The Apocalypse Mirror

Posted in Audio by - July 02, 2019
The Apocalypse Mirror

Released May 2013

Landing in the devastated city of Tromesis on an Earth that is far from familiar in Eddie Robons’s ‘The Apocalypse Mirror,’ the Doctor, Jamie, and Zoe learn of a ghostly mirror image of the city that appears as it existed before disaster struck. As people fall ill and vanish with fearsome metal birds attacking from the sky, the very notion of a future is anything but guaranteed.

‘The Apocalypse Mirror’ taps into a more surreal and visual type of fiction than Doctor Who often explores, and the remaining citizens being carried off one by one by predatory creatures lends an immediacy to the threat that the so-called nostalgia sickness that causes those afflicted to see the earlier version of the city more lyrically introduces. With a meteorite likewise approaching the city and those who would have been able to help already missing, the layers of the story all intersect well and help to reinforce certain staples of the franchise while completely subverting others. Indeed, as is completely logical for a civilisation facing impending disaster, every action of the Doctor and his companions is questioned, and trust is the most difficult commodity to come by in these times.

Yet as the people try to avoid thinking about those who have become ill in an attempt to avoid contracting the disease while also running from the government that is oppressing them so wholly, the Doctor discovers that the government has actually been working in its peoples’ best interest, trying to help them move to the better version of the city that is still so filled with hope. Unfortunately, the logic behind the existence of this mirror city is somewhat tenuous and explained fairly cavalierly as being the result of a so-called sympathy engine that drew upon the hope of the people in the ruined city. While this by itself is still an intriguing enough foundation, it does mean that the resolution is likewise tied to simply getting the people facing destruction to believe that a better hope exists and to forget the dark truth of their surroundings. This does add to the fairy tale quality of the story, but using it as the foundation for a resolution with results that remain ambiguous and undetailed is underwhelming and less steeped in logic and a true semblance of realism than stories looking to deliver more profound consequences.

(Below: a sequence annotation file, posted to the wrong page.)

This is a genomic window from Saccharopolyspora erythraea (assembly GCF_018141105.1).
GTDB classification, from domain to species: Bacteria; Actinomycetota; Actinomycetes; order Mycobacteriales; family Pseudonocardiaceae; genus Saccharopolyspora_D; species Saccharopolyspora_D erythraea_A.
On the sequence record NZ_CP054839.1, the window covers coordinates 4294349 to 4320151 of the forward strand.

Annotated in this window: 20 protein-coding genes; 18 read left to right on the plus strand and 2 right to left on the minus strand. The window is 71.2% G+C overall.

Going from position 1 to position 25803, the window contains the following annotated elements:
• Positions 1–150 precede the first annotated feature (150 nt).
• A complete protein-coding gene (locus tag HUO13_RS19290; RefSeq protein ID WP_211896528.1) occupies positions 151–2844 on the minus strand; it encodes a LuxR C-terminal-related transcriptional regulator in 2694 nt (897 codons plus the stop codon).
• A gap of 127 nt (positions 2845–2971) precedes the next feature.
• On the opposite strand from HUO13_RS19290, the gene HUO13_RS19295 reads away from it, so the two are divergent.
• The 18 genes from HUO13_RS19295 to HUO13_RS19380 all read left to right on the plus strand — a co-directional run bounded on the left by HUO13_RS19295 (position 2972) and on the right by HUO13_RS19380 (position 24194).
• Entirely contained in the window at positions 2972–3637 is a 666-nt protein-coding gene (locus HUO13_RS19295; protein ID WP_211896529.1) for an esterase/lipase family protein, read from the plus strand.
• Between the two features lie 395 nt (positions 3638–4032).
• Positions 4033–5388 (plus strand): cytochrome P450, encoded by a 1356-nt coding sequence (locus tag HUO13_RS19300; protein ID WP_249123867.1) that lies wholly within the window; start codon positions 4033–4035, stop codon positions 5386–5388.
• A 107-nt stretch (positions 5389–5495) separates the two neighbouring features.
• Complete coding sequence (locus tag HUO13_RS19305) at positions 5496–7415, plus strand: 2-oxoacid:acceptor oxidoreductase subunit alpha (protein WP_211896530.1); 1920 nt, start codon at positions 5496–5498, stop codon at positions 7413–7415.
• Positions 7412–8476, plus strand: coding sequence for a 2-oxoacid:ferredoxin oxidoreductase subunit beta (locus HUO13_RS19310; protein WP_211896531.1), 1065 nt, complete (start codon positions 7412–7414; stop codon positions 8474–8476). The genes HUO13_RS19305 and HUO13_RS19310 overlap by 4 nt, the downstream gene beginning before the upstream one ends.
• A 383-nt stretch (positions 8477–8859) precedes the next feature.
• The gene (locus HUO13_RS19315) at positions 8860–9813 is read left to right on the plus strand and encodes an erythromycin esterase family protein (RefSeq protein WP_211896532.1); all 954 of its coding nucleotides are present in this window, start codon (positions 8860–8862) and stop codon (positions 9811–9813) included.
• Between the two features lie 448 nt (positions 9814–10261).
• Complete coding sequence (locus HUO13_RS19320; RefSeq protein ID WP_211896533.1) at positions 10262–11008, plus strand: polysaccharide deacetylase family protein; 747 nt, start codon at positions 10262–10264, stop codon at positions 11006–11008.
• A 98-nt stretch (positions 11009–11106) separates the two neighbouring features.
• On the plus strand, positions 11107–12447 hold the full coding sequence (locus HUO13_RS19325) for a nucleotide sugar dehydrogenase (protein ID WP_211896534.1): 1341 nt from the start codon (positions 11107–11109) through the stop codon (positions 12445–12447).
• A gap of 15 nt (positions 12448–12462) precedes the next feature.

Strangely, despite Wendy Padbury being present to voice Zoe, Zoe is hardly present in the story at all, meaning that Frazer Hines more or less provides all of the voices for the fairly large ensemble of characters. Hines has, of course, proven himself incredibly adept at doing so before and acquits himself quite well here, but having a second voice for him to play off throughout could have further enhanced the natural progression of scenes and conversations without losing any of Hines’s power as both Jamie and the Doctor. Still, all of the leads come to life spectacularly and realistically, and the typical strong direction and sound design help to ensure that the unsettling atmosphere and pervasive threat of decay and danger always remain present in an otherwise uneven story to spur the Doctor and Jamie on while ensuring attention is paid to the details until the very end.

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